2007 has almost certainly been the year in which Apple has established itself as a genuine (perhaps even the) force to be reckoned with. Even as this magazine hits the streets, there’ll no doubt already be a clamour to be among the first in the UK to own the ultra-desirable Apple iPhone. The new iPod Classic and iPod nano continue to set the benchmark for the rest of the MP3 players – no mean feat given the multitude of competitors – while the iPod touch offers a neat compromise that falls somewhere between the iPods and the iPhone.
And then, of course, there’s the continual progress of Apple in the desktop market. In contrast to the sullen, bland and, frankly, rather fitful PC, the Mac has always had a reputation for being friendly, stable and easy to use. Traditionally, this hasn’t prevented it from falling far behind on sales, since the PC has always had one rather significant advantage – its modular design. Whereas each Mac is a specific creation, designed and crafted by just one company, the PC amounts to little more than a set of specifications. Anyone could (and still can) take a case and fit it out with a motherboard, CPU, graphics card and memory configuration of their choice. And perhaps more significantly, anyone could design and sell their own components.
Back in the glorious nineties, when the PC was in its infancy and profit margins were blossoming, there were any number of small companies constantly launching fantastic new products. Many of these were, in their own way, truly innovative and would send the PC to ever higher heights. And, of course, this constant jockeying for position amongst the multitude of companies would ensure that the price of technology was always falling. Most markets were very undeveloped, so new components came on in leaps and bounds. Twelve months after buying a PC, the technology would have jumped forwards to such a degree that your former barnstormer now seemed a positive dinosaur.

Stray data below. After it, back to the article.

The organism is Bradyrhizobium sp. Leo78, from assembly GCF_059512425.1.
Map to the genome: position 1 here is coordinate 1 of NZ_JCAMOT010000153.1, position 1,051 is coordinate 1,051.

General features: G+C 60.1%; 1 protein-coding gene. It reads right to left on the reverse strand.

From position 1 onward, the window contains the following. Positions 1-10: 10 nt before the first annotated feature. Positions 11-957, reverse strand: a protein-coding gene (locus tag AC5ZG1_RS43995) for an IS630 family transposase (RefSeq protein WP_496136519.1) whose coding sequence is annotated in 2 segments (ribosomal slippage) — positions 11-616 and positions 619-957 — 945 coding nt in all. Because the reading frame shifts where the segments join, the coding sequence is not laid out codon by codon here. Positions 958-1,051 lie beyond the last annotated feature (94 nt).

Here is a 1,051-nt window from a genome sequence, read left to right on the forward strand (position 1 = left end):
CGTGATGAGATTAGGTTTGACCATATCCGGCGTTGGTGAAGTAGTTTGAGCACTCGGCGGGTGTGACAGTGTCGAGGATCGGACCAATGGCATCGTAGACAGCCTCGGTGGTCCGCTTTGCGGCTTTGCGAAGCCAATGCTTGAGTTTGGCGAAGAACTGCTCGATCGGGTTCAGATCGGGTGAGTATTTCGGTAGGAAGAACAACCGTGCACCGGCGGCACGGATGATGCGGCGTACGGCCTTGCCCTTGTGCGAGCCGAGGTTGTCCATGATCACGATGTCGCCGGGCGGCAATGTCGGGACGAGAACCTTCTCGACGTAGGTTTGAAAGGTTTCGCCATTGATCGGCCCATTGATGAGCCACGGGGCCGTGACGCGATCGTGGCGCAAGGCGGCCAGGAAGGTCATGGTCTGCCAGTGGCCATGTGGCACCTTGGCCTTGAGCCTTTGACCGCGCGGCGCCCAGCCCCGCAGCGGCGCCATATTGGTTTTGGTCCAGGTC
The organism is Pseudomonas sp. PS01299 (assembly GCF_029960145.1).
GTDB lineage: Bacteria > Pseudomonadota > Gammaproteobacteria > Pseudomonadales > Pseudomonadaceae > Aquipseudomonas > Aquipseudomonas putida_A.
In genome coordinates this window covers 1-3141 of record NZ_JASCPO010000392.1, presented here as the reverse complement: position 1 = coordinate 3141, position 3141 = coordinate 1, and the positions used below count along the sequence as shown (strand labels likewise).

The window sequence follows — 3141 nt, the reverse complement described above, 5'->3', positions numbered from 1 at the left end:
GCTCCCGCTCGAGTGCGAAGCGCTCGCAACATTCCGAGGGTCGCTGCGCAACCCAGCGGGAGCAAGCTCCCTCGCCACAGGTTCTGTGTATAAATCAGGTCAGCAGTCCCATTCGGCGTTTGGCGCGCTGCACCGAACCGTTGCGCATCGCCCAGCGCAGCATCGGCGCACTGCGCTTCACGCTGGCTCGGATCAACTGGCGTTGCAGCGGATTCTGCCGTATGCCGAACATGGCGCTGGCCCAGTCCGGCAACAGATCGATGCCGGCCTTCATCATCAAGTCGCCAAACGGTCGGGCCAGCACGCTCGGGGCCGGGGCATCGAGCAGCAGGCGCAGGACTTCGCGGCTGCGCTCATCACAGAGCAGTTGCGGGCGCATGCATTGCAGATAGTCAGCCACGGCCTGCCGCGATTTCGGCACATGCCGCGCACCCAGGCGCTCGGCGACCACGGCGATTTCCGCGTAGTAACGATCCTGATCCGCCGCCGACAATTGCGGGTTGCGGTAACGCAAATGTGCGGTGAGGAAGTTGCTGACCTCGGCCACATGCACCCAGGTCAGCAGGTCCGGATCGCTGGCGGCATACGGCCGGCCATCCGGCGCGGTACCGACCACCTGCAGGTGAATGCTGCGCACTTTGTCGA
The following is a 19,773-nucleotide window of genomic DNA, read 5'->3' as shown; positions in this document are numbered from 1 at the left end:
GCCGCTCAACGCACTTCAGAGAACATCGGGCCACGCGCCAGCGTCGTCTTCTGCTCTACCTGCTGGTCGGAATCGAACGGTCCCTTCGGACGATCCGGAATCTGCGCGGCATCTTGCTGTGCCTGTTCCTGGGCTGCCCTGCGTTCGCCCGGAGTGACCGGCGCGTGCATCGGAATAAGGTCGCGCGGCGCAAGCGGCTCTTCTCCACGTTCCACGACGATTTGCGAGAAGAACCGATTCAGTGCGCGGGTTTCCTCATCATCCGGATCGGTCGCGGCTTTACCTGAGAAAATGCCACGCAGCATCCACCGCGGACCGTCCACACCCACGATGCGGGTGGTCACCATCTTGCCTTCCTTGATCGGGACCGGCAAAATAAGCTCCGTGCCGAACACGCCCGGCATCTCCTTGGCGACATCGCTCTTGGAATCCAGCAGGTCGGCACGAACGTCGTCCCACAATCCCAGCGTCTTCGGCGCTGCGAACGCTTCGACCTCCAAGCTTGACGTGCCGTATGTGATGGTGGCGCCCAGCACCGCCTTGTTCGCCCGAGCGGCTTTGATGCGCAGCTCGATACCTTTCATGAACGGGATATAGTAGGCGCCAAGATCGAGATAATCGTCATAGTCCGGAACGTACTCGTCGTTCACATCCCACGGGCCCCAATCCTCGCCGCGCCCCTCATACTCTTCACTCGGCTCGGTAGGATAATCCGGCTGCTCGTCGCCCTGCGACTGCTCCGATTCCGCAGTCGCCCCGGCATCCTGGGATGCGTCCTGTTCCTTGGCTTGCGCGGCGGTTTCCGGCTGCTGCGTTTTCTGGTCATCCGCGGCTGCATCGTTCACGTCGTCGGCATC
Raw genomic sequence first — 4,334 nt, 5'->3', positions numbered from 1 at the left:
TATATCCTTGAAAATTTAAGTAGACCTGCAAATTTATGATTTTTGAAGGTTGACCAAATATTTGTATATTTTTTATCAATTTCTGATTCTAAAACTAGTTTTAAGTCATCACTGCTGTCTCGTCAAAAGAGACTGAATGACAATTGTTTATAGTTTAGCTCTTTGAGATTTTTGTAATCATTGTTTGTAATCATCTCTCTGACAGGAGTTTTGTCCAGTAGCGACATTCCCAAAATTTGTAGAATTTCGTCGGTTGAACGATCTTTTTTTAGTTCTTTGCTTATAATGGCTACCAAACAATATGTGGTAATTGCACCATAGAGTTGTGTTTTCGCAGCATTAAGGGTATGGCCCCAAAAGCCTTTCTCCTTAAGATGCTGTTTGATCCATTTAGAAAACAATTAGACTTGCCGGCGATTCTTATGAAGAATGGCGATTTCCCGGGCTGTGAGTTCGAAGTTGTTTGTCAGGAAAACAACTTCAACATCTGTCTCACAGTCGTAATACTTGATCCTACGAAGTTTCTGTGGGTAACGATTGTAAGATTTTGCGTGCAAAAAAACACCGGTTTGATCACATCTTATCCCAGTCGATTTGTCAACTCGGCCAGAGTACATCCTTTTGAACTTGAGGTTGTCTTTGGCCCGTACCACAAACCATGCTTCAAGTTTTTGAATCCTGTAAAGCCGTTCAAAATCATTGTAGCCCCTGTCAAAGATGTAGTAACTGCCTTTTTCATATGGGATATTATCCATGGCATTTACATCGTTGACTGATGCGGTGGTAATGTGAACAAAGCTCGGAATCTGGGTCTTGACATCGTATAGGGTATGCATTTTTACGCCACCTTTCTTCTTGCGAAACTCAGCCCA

Now, of course, it’s very different. Most of the small companies have long since gone out of business or have been gobbled up by mightier and hungrier foes, with the result that just one or two names now dominate most areas. There’s very little that’s truly new or revolutionary in today’s PC market. We expect the freshly-launched Intel Penryn chips to do very well for themselves in the next year or two. But they aren’t really a staggering advance over the processors we were reviewing a year ago. Indeed, the actual speed of PC systems has only gone up in small increments in recent times.
Which plays very nicely into Apple’s hands. With most new Macs coming with many of the same components that you’ll find in a typical PC, Apple Macs are no longer technologically backwards. Which means that the things that they do rather well (the operating system, the software, the ease of use) should now become even more prized. And with software such as Fusion 1.0, Macs can now happily run Windows applications without the user even having to reboot their machine.
Of course, the battleground of the future won’t necessarily continue to pit Windows vs Apple. More and more, customers are wanting small machines that can carry out specific tasks. Whether we’re talking about Media Centres or miniature laptops like the exciting Asus Eee PC, these systems don’t have to be good at everything, and so don’t need acres of processing power. This makes them very suitable for light operating systems like the many Linux variants. You can expect to see far more of Linux appearing on the computers of the future. These OSes are open source which means that anyone is free to redesign and add to them as they see fit. Just like the PC’s modular design, in fact. If we want to guess at the success of the future, we’d do well to first study the triumphs of the PC’s illustrious past.